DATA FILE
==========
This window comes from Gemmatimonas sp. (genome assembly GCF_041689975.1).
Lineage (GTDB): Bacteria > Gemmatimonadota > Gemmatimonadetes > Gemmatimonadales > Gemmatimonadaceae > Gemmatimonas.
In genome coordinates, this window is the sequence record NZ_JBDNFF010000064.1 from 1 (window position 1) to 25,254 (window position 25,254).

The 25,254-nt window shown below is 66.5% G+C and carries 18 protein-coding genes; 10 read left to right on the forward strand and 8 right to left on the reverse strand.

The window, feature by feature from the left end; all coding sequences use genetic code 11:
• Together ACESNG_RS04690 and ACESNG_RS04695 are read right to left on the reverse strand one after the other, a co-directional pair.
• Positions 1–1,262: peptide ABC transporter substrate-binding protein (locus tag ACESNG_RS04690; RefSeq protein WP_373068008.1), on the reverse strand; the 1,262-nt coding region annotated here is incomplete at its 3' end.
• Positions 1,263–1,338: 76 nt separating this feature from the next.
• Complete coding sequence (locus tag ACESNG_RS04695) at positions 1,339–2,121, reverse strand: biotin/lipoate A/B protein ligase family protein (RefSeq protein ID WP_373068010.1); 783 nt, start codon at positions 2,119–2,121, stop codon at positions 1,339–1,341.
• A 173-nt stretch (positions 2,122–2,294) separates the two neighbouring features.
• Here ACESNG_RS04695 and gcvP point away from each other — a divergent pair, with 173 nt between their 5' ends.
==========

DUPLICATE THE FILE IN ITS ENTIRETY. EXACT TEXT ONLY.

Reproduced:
This window comes from Gemmatimonas sp. (genome assembly GCF_041689975.1).
Lineage (GTDB): Bacteria > Gemmatimonadota > Gemmatimonadetes > Gemmatimonadales > Gemmatimonadaceae > Gemmatimonas.
In genome coordinates, this window is the sequence record NZ_JBDNFF010000064.1 from 1 (window position 1) to 25,254 (window position 25,254).

The 25,254-nt window shown below is 66.5% G+C and carries 18 protein-coding genes; 10 read left to right on the forward strand and 8 right to left on the reverse strand.

The window, feature by feature from the left end; all coding sequences use genetic code 11:
• Together ACESNG_RS04690 and ACESNG_RS04695 are read right to left on the reverse strand one after the other, a co-directional pair.
• Positions 1–1,262: peptide ABC transporter substrate-binding protein (locus tag ACESNG_RS04690; RefSeq protein WP_373068008.1), on the reverse strand; the 1,262-nt coding region annotated here is incomplete at its 3' end.
• Positions 1,263–1,338: 76 nt separating this feature from the next.
• Complete coding sequence (locus tag ACESNG_RS04695) at positions 1,339–2,121, reverse strand: biotin/lipoate A/B protein ligase family protein (RefSeq protein ID WP_373068010.1); 783 nt, start codon at positions 2,119–2,121, stop codon at positions 1,339–1,341.
• A 173-nt stretch (positions 2,122–2,294) separates the two neighbouring features.
• Here ACESNG_RS04695 and gcvP point away from each other — a divergent pair, with 173 nt between their 5' ends.